1270s in England
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Events from the 1270s in England.
- April – Parliament levies a property tax to support the Eighth Crusade.
- 9 September – William Chillenden elected to the Archbishopric of Canterbury.
- 20 August – Prince Edward participates in the Ninth Crusade with his wife Eleanor of Castile.
- Battle of Áth-an-Chip: The army of the Irish Kingdom of Connacht routs the English army near Carrick-on-Shannon.
- Summer – Pope Gregory X sets aside the election of William Chilldenden to the Archbishopric of Canterbury.
- 24 September – Prince Edward leaves Acre at the end of the Ninth Crusade for Sicily.
- 11 October – Robert Kilwardby enthroned as Archbishop of Canterbury.
- 16 November – King Henry III dies; Prince Edward succeeds him as Edward I of England.
- Court of Common Pleas established as a permanent body, and receives its first chief justice (Gilbert of Preston).
- The Worshipful Company of Cordwainers receives the right to regulate the leather trade in London.
- 22 April – Edward I's first parliament meets and passes the first Statute of Westminster, codifying the existing law in England, in 51 chapters of Norman French, and defining legal privileges.
- May – Parliament imposes the first regular customs duty on wool and leather.
- 11 September – earthquake in southern England damages churches at Glastonbury.
- Llywelyn ap Gruffudd refuses to pay homage to Edward I; Llywelyn's proxy bride Eleanor de Montfort (Edward's cousin) is captured at sea off the south-west of England and held prisoner at Windsor Castle as a bargaining counter for Llywelyn's compliance.
- New statute forbids Jews from charging interest on loans.
- June or July – Robert Burnell elected to the Archbishopric of Canterbury.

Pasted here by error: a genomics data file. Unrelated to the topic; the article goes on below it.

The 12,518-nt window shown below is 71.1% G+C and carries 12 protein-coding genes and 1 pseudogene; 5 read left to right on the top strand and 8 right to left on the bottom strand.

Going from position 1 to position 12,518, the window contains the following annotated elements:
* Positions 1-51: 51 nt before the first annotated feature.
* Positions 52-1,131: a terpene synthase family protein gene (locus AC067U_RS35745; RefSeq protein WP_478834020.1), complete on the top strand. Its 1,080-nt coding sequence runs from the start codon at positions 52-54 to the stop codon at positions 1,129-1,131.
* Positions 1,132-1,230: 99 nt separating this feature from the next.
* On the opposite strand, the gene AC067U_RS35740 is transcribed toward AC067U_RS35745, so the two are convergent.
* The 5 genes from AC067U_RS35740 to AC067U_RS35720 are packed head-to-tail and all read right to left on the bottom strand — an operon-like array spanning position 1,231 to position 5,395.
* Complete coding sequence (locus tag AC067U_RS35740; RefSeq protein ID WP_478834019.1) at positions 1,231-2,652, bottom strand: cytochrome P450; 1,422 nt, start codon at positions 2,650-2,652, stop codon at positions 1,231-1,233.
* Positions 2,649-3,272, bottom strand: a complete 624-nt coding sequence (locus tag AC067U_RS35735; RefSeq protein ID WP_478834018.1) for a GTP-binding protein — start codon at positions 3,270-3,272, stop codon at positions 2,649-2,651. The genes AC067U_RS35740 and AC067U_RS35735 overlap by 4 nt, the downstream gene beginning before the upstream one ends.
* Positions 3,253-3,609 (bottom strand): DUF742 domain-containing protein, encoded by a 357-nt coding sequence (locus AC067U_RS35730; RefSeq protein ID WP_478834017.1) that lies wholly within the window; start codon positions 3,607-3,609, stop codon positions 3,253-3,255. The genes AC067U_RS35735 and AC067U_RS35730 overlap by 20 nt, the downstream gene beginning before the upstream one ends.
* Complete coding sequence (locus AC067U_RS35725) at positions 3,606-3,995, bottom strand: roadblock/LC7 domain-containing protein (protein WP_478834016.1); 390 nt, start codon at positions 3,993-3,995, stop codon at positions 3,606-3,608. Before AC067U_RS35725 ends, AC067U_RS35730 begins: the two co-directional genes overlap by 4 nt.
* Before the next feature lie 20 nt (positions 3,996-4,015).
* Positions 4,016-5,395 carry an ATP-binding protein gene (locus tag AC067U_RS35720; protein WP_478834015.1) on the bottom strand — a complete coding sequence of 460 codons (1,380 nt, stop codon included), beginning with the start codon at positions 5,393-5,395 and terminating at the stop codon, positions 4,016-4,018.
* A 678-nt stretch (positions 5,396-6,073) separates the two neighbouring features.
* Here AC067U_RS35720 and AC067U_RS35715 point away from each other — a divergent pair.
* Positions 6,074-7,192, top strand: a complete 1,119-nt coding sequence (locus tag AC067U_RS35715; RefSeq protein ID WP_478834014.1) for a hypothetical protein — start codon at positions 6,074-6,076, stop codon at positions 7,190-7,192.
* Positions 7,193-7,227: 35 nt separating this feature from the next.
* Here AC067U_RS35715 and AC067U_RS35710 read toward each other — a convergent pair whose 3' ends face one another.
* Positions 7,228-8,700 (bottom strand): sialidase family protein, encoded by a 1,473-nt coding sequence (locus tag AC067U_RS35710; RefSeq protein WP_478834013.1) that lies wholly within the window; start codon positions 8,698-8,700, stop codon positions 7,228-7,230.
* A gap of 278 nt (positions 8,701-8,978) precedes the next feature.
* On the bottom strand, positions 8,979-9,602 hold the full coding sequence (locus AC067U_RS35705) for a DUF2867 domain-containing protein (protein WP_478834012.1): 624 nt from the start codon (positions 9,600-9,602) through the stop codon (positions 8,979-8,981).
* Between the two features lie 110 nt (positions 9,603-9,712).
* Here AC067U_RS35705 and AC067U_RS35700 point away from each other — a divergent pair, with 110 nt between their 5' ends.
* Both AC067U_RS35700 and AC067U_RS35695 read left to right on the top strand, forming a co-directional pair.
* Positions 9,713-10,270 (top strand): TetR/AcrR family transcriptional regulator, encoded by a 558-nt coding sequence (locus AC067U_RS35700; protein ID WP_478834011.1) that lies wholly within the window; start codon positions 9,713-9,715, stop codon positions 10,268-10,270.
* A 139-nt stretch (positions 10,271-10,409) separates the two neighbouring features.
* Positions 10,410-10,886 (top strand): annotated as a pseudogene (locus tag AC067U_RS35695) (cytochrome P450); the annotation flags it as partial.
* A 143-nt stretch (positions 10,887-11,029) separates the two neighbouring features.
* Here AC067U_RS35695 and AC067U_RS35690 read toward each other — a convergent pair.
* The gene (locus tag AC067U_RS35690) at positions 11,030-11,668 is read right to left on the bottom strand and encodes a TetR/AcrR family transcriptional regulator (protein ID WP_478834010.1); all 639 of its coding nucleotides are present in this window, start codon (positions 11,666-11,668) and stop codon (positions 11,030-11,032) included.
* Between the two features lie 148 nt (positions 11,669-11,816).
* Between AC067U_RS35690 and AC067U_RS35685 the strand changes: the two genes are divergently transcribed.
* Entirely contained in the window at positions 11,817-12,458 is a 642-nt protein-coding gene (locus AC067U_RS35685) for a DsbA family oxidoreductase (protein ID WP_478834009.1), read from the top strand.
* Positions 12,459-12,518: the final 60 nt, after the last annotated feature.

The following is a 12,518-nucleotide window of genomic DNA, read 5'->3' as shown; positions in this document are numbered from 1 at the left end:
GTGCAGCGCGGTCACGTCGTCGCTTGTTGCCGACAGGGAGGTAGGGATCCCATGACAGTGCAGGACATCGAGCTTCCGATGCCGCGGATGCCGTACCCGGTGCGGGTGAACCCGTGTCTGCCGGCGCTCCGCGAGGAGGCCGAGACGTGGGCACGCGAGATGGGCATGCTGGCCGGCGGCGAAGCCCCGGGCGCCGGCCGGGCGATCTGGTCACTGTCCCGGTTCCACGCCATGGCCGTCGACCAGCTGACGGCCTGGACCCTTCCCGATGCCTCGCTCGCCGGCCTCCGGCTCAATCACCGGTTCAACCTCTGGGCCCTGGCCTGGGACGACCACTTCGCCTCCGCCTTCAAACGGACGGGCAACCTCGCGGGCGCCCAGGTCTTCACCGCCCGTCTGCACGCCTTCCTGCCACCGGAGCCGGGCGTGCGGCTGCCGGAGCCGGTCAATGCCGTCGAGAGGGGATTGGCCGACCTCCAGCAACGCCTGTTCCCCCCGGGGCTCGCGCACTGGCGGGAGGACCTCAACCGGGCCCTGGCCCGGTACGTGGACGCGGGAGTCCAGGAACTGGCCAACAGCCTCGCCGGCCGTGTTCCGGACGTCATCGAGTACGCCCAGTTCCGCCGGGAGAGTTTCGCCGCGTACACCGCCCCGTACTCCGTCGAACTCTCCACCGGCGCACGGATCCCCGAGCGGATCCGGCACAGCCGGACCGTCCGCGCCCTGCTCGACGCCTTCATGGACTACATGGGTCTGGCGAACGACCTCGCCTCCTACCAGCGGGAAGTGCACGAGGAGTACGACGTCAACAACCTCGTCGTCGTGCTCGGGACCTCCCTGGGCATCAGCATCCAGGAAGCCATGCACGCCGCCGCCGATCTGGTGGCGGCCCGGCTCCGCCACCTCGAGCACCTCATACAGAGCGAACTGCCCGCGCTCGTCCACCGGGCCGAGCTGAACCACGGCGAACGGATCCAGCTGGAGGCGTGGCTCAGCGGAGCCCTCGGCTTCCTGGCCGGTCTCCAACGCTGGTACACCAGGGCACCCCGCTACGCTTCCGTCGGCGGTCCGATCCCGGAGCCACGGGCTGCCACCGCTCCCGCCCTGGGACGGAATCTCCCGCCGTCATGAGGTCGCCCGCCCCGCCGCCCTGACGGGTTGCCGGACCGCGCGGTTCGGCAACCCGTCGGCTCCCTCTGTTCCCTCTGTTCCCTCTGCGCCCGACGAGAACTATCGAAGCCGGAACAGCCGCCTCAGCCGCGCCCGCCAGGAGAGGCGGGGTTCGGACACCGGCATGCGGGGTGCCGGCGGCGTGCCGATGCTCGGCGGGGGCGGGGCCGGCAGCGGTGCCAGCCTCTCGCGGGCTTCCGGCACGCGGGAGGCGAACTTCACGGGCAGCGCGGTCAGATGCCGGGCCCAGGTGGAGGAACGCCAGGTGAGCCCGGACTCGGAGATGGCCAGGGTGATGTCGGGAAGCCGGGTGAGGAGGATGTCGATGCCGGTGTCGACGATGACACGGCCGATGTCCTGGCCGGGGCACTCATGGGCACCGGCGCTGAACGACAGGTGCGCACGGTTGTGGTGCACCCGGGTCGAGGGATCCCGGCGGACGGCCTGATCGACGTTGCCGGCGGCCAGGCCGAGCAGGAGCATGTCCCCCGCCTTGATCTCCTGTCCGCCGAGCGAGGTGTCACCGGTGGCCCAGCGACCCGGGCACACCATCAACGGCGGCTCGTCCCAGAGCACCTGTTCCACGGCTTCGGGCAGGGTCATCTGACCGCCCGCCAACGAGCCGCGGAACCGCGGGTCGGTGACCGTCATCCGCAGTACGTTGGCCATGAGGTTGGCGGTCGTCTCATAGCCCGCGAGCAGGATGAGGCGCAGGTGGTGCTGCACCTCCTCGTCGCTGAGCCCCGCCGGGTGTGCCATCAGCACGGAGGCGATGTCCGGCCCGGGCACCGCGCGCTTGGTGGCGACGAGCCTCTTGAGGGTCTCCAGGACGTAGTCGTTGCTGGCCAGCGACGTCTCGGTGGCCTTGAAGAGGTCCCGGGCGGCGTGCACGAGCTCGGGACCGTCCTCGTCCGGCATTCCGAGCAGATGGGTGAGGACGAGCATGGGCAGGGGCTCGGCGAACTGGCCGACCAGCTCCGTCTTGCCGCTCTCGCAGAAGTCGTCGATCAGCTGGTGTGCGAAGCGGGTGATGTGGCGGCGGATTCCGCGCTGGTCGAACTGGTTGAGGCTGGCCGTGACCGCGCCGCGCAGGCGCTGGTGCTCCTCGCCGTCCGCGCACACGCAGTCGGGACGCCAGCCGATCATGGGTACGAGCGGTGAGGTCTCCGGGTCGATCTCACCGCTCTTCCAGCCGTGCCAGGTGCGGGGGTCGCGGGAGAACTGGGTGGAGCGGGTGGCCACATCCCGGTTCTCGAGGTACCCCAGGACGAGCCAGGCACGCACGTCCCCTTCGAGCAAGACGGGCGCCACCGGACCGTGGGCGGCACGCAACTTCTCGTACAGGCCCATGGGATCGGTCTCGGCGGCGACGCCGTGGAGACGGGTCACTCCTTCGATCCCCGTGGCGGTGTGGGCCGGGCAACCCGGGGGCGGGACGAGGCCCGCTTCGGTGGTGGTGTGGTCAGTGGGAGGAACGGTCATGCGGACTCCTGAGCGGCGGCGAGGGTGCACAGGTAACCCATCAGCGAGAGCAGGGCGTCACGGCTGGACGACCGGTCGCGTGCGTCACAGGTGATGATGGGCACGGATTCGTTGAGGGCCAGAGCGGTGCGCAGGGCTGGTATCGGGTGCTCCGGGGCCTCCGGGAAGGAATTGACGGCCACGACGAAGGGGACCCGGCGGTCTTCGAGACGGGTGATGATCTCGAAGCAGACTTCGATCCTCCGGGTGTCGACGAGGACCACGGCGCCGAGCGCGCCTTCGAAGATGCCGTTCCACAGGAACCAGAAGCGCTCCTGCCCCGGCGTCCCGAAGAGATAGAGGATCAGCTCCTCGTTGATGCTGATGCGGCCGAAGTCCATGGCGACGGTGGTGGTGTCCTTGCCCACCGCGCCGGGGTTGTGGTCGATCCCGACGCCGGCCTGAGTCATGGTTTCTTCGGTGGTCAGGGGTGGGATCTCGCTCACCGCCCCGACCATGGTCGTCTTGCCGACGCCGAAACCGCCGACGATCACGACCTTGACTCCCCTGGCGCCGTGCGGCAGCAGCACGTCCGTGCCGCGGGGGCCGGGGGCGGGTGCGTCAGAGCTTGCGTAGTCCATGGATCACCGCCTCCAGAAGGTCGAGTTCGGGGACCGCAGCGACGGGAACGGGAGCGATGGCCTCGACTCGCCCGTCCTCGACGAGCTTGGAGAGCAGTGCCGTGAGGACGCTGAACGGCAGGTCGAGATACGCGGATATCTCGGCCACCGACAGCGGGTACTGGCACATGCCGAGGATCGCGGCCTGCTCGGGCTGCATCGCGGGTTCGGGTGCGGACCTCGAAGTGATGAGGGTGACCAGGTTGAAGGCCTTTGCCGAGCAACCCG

- 7 August – Statute of Gloucester defines competences of local courts and establishes legal procedures for claiming a right to privileges.
- 13 October – the King allows his cousin Eleanor de Montfort to marry Llywelyn ap Gruffudd at Worcester Cathedral.
- 17 November – all Jews in England imprisoned on suspicion of coin clipping.
- January – Pope Nicholas III quashes the election of Robert Burnell to the Archbishopric of Canterbury.
- 25 January – John Peckham enthroned as Archbishop of Canterbury.
- The first of the Statutes of Mortmain prevents land from passing into possession of the church.
- December – new coinage issued, including the first groats and round farthings and a new silver halfpenny.
- Itinerant royal judges are ordered to inquire into confederacies against justice, thus effectively making conspiracy a crime.
- The Royal Mint moves to the Tower of London by this year.
- Further round of Hundred Rolls commissioned.
- Humphrey de Bohun, 4th Earl of Hereford (died in battle 1322)
- Approximate date – Thomas, 2nd Earl of Lancaster, politician (executed 1322)
- 26 February – Margaret of England, daughter of Henry III of England and consort of Alexander III of Scotland (born 1240)
- 13 April – Eleanor of England (born 1215)
- 24 September – Humphrey de Bohun, 2nd Earl of Hereford, Constable of England (born 1208)
- John of Howden, canon and poet writing in Norman French and Latin
- Palmer, Alan; Palmer, Veronica (1992). The Chronology of British History. London: Century Ltd. pp. 88–90. ISBN 0-7126-5616-2.
- Williams, Hywel (2005). Cassell's Chronology of World History. London: Weidenfeld & Nicolson. pp. 146–148. ISBN 0-304-35730-8.
- "Library & Archives – History". Oxford: Merton College. Retrieved 2012-05-08.
- Perrin, W. G. (1922). British Flags. Cambridge University Press. p. 37.
- "Medieval English Hammered Farthings - Edward I - intro". Retrieved 2010-09-12.
- Gillingham, John; Griffiths, Ralph A. (2000). Medieval Britain: a very short introduction. Oxford University Press. p. 61. ISBN 978-0-19-285402-5.
- "The Royal Mint at the Tower of London". Archived from the original on 20 December 2007. Retrieved 2007-12-03.